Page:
John MacArthur: Self-centered Christians who serve the Lord halfheartedly seldom have to pay a price for their faith. They are of little threat to Satan’s work because they are of little benefit to Christ’s. (I would dare take this thought a step further and say could it be that one who never ever has had to suffer for his faith in Messiah may not be a genuine partaker of Christ? Why would the Spirit teach in so many places it is he that holds fast to the end who is a partaker of Christ [Heb 3:14]...who is His house [Heb 3:6]?)

THOUGHT- If anyone proposes to introduce into his life a loyalty which surpasses all earthly loyalties, there are bound to be clashes. And that is precisely what Christianity demands that a man should do. 

Hast thou no scar?
No hidden scar on foot, or side, or hand?
I hear thee sung as mighty in the land,
I hear them hail thy bright ascendant star:
Hast thou no scar?

Hast thou no wound?
Yet, I was wounded by the archers, spent.
Leaned me against the tree to die, and rent
By ravening beasts that compassed me, I swooned:
Hast thou no wound?

No wound? No scar?
Yes, as the master shall the servant be,
And pierced are the feet that follow Me;
But thine are whole. Can he have followed far
Who has no wound? No scar?
            -- Amy Wilson Carmichael

ILLUSTRATION OF COUNTING THE COST - From the diary of John Wesley. . .

Sunday, A.M., May 5    Preached in St. Anne's. Was asked not to come back anymore.
Sunday, P.M., May 5     Preached in St. John's. Deacons said "Get out and stay out."
Sunday, A.M., May 12    Preached in St. Jude's. Can't go back there, either.
Sunday, A.M., May 19    Preached in St. Somebody Else's. Deacons called special meeting and said I couldn't return.
Sunday, P.M., May 19    Preached on street. Kicked off street.
Sunday, A.M., May 26    Preached in meadow. Chased out of meadow as bull was turned loose during service.
Sunday, A.M., June 2    Preached out at the edge of town. Kicked off the highway.
Sunday, P.M., June 2    Afternoon, preached in a pasture. Ten thousand people came out to hear me. 

Dwell (reside, settle) (2730)(katoikeo) means literally to settle down (be at home, dwell) in a place so to take up permanent abode or residence. This is an unusual verb to use of believers for it generally denotes permanent habitation as opposed to sojourning or an occasional visit. Most of the uses of this verb in the Revelation refer so called "earth dwellers" those who are firmly fixed on earth and have no desire for God or Jesus and who are the ones that take the mark of the Beast (e.g., see Rev 13:8). So you can see why it is a unusual to apply this verb to those who are believers in Pergamum. Notice the next use of katoikeo in the letter to the Church at Philadelphia - "Because you have kept the word of My perseverance, I also will keep you from the hour of testing, that hour which is about to come upon the whole world (THE TRIBULATION - Daniel's Seventieth Week), to test those who dwell (katoikeo) on the earth." See Tony Garland's explanation of the unique group of people known as the "earth dwellers" in the Revelation.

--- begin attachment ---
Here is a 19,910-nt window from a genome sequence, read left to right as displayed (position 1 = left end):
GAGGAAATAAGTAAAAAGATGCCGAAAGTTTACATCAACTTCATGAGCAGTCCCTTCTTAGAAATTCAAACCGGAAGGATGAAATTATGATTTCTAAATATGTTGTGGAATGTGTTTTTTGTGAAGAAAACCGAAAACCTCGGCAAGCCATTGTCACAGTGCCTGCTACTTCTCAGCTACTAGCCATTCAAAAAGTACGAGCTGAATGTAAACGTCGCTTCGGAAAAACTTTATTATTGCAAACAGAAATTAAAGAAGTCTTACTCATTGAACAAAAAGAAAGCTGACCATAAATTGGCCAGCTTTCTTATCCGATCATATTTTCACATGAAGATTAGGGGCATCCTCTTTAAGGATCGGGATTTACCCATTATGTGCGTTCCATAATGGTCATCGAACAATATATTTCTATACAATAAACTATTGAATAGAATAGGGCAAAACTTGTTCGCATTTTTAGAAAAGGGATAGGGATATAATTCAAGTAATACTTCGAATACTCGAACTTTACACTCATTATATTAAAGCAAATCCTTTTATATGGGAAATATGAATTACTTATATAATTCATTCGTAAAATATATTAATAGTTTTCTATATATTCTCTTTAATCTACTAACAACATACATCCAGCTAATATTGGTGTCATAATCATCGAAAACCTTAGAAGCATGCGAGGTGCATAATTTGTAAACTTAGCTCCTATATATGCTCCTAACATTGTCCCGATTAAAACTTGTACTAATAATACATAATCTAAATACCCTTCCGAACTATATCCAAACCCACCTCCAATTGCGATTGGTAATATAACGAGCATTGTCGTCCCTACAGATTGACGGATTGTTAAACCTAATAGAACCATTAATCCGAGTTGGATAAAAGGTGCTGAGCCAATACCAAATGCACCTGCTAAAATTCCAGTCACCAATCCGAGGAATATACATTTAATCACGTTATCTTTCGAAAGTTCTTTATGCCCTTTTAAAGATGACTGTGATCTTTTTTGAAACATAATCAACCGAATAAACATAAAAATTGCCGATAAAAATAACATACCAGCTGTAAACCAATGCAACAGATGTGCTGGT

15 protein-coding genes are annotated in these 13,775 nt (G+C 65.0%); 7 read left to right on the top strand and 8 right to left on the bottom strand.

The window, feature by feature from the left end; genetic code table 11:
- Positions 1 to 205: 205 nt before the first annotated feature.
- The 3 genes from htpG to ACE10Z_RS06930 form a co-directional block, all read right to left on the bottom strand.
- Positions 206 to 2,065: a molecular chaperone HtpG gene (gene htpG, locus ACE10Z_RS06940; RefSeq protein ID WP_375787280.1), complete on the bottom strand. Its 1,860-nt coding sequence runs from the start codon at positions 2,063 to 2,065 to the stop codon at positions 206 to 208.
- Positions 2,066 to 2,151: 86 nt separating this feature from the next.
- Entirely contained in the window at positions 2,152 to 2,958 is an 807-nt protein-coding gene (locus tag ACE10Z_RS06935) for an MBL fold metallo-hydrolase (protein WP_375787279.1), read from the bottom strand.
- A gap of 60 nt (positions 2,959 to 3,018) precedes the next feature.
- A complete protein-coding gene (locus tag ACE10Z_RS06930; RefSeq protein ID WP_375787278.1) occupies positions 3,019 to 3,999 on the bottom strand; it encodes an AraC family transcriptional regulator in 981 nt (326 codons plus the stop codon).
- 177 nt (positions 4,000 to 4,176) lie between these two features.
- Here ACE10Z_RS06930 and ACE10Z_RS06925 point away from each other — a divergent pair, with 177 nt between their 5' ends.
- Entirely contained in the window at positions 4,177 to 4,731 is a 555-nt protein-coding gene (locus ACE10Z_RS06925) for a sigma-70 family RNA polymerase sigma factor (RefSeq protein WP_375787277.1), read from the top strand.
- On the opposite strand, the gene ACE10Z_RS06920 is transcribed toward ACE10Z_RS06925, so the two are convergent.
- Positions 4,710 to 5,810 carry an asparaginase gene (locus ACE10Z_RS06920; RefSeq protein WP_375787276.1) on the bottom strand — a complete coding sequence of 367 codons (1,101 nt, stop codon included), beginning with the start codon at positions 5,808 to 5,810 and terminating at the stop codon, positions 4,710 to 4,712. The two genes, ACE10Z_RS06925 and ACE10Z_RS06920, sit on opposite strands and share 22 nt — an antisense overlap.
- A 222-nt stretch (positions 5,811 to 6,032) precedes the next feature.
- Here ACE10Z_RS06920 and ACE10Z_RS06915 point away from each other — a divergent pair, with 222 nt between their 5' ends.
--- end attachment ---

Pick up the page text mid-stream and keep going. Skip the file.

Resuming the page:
Katoikeo is used in  Rev. 2:13; Rev. 3:10; Rev. 6:10; Rev. 8:13; Rev. 11:10; Rev. 13:8; Rev. 13:12; Rev. 13:14; Rev. 17:2; Rev. 17:8.

Throne (2362thronos (See Throne of God) describes a seat of authority as with the throne of God (Heb. 4:16, "the throne of grace," Heb 8:1; Heb 12:2; Rev 1:4; Rev 3:21; Rev. 4:2; Rev. 5:1 Rev. 20:12; Lxx - Ps 47:8, Ps 103:19), the throne of Jesus Christ (Heb. 1:8; Rev. 3:21; Rev. 22:3; in the Millennium = Mt 19:28), by metonymy (or figuratively) used for angelic powers (Col. 1:16), of the apostles (Mt 19:28, Lk 22:30), elders in heaven (Rev 4:4), of the throne of David (Lk 1:32, Acts 2:30), of the throne of Satan (Rev 2:13), of the throne of the beast, the antichrist (Rev 13:2, Rev 16:10).  Wikipedia = "Since the early advanced cultures, a throne has been known as a symbol of divine and secular rule and the establishment of a throne as a defining sign of the claim to power and authority."

Thronos in the Revelation -  Rev. 1:4; Rev. 2:13; Rev. 3:21; Rev. 4:2; Rev. 4:3; Rev. 4:4; Rev. 4:5; Rev. 4:6; Rev. 4:9; Rev. 4:10; Rev. 5:1; Rev. 5:6; Rev. 5:7; Rev. 5:11; Rev. 5:13; Rev. 6:16; Rev. 7:9; Rev. 7:10; Rev. 7:11; Rev. 7:15; Rev. 7:17; Rev. 8:3; Rev. 11:16; Rev. 12:5; Rev. 13:2; Rev. 14:3; Rev. 16:10; Rev. 16:17; Rev. 19:4; Rev. 19:5; Rev. 20:4; Rev. 20:11; Rev. 20:12; Rev. 21:3; Rev. 21:5; Rev. 22:1; Rev. 22:3

Faith (4102pistis is synonymous with trust or belief and is the conviction of the truth of anything, but in Scripture usually speaks of belief respecting man's relationship to God and divine things, generally with the included idea of trust and holy fervor born of faith and joined with it. I like the way Chuck Swindoll describes pistis - "The term implies both knowledge and action. One may receive knowledge of a certain truth and may even offer verbal agreement, but “trust” or “confidence” is not said to be present until one’s behavior reflects that truth." In Rev 2:13 the text literally reads "the faith" (See "the faith = pistis") which would speak of the object of their belief (which would be the Gospel of Jesus). 

Pistis in the Revelation - Rev 2:13, Rev 2:19, Rev 13:10, Rev 14:12.